In 2008, and again in 2012, the excellence of our cardiovascular research under the leadership of Prof Mark Caulfield, was recognised by the award of our National Institute of Health Research (NIHR) Cardiovascular Biomedical Research Unit (£12m). Our Translational research programme integrates cardiovascular genetics, stem cell biology, inflammation science, pharmacology, electrophysiology, advanced CV Imaging, experimental medicine and large-scale trials to create a flow of concepts from the bench into the clinic.
The NIHR via our CVBRU funded during the first award the establishment of the advanced imaging centre, our clinical research centre and established our new bioinformatics and biorepository facility. Our current NIHR BRU award funds accelerating genomics into healthcare, vascular inflammation, electrophysiology and advanced imaging. We have used the platform of the NIHR BRU at Barts to be the UK leading recruiter to an innovative trial of Renal Deneravtion. Our role in this trial was showcased in the Prime Minister’s statement on UK Life Sciences in 2011.This funding has allowed us to have a multidisciplinary approach to support many areas of translational research, including drug discovery, stratified medicine and clinical informatics.
We are working in close partnership with clinicians working across all the disease areas at the WHRI, including Cardiovascular, Inflammatory and Endocrine diseases. In addition have built linked clinical databases to a Cardiovascular Bio-repository which will help prime scientific bench to bedside research, rapid recruitment of patients and analysis of clinical trial cohorts by genotype or phenotype.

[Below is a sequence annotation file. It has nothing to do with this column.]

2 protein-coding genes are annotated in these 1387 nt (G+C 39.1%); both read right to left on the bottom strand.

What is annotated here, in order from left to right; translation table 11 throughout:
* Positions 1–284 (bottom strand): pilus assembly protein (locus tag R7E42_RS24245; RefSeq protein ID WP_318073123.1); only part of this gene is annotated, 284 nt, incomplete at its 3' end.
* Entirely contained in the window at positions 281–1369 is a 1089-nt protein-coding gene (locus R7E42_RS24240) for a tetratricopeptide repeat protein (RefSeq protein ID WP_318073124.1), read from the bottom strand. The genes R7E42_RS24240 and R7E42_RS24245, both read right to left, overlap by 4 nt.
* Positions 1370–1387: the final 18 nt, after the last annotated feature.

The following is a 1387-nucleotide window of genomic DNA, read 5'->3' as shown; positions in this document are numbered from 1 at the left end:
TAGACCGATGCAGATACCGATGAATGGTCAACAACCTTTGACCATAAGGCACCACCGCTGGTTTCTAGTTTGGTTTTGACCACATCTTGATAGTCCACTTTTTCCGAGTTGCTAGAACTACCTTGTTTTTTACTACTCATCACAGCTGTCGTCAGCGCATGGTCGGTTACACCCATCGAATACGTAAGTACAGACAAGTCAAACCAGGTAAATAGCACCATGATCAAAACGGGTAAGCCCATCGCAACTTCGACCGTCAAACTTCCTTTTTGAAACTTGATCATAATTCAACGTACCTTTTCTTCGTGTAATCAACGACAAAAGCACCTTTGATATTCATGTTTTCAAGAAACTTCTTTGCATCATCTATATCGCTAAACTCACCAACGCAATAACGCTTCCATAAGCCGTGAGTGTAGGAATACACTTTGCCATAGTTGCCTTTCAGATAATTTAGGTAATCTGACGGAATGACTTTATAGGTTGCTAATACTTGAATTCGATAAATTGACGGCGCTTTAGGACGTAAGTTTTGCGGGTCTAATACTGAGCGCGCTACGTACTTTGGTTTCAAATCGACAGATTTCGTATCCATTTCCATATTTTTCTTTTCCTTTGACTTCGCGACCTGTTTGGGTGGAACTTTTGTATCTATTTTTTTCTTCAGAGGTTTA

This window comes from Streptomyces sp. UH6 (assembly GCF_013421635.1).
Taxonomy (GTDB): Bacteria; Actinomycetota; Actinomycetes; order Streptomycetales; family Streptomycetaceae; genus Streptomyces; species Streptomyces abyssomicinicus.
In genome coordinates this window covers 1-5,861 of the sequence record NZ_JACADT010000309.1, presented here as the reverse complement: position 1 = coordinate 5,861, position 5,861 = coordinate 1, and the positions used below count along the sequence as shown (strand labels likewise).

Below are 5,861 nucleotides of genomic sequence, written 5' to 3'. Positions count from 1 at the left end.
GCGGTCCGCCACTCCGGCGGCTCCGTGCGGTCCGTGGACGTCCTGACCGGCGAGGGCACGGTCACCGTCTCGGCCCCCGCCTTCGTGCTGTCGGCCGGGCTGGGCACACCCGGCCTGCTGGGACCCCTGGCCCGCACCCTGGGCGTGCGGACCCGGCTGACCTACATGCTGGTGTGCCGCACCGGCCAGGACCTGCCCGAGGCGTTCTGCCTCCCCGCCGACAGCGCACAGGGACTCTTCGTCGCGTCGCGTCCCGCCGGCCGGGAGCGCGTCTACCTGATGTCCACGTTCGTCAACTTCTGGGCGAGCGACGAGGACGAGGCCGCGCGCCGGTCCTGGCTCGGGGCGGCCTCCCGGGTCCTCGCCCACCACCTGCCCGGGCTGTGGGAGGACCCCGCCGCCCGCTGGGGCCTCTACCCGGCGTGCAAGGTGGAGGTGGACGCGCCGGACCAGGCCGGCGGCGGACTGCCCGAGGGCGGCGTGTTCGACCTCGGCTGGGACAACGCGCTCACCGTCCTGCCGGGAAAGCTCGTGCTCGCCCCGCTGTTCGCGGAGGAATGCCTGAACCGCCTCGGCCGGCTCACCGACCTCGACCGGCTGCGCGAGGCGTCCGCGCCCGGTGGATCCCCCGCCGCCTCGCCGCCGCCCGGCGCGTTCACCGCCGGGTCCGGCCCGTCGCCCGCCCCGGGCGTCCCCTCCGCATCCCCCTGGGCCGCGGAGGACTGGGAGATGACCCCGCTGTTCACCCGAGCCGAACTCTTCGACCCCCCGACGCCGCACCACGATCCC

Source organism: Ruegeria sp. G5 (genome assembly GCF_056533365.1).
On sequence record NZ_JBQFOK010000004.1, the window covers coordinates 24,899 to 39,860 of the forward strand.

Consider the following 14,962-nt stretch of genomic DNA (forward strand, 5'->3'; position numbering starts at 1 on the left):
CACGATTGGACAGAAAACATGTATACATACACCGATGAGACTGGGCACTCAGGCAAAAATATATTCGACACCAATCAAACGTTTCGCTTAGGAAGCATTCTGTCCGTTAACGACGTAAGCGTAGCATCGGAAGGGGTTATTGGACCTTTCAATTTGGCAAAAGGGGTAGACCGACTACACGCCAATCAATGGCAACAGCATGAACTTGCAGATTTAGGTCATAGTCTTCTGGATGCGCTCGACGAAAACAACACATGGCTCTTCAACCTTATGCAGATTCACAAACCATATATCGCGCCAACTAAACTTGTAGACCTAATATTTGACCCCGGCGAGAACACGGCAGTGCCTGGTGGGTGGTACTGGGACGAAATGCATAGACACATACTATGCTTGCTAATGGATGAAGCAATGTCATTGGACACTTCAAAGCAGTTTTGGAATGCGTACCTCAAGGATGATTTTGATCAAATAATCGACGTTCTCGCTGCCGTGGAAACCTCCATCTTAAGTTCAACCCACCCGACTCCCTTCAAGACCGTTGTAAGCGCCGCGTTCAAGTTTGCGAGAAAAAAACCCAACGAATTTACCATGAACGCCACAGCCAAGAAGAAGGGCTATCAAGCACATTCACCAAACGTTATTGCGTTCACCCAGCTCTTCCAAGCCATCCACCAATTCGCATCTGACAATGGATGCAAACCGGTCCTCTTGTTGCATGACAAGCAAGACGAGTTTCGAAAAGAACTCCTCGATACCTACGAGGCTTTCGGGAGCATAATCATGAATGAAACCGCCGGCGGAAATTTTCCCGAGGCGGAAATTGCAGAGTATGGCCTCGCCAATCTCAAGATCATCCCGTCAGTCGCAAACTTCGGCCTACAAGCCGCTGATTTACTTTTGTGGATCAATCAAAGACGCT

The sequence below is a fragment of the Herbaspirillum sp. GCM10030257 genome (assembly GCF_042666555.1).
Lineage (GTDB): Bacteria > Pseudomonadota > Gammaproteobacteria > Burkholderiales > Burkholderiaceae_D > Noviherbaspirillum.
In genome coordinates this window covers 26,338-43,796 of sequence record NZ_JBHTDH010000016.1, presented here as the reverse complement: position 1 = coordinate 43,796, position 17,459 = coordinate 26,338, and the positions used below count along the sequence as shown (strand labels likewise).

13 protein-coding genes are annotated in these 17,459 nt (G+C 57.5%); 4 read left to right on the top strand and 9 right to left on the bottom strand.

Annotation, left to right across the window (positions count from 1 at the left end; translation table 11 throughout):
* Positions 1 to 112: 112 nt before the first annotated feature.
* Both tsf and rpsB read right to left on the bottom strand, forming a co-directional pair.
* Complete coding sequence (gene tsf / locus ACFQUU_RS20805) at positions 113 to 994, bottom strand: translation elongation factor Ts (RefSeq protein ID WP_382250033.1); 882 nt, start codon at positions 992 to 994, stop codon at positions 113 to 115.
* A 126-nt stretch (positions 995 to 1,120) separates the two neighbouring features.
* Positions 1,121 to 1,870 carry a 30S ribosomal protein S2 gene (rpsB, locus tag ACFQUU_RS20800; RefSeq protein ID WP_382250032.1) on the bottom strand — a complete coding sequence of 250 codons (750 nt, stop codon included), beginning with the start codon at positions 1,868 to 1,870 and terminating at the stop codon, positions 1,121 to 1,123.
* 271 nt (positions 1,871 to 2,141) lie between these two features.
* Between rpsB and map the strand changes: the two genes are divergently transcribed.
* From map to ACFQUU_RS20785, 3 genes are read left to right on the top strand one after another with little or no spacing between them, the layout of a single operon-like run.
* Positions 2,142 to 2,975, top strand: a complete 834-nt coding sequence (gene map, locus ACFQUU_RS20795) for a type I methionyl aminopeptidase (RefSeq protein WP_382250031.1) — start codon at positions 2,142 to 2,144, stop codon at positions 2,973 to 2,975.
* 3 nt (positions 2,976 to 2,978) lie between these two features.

One example of the success of our BRU has been our involvement in a landmark randomised clinical, trial, published in the Lancet in collaboration with the medical device company Ardian, to demonstrate the effectiveness of their new catheter-based treatment for therapy-resistant hypertension.The Simplicity Cather System is used to perform a procedure termed renal denervation. Once in place within the renal artery, the device delivers low power radio frequency energy to deactivate the surrounding renal sympathetic nerves.This, in turn, reduces activity of the sympathetic nervous system, which reduces blood pressure.The trial demonstrated the potential of this device to impact significantly on the standard care for a large number of patients who are suffering from hypertension but who do not respond to current pharmaceutical therapies.
The Biomedical Research Unit Training Academy offers high-quality training for clinical fellows and healthcare related staff delivering on one of the most important themes of education and training. This programme is designed to be multi-disciplinary and flexible to encourage not just clinicians but also allied healthcare staff to undertake higher degrees and short courses.
To find out more about the CVBRU please contact Melanie Evans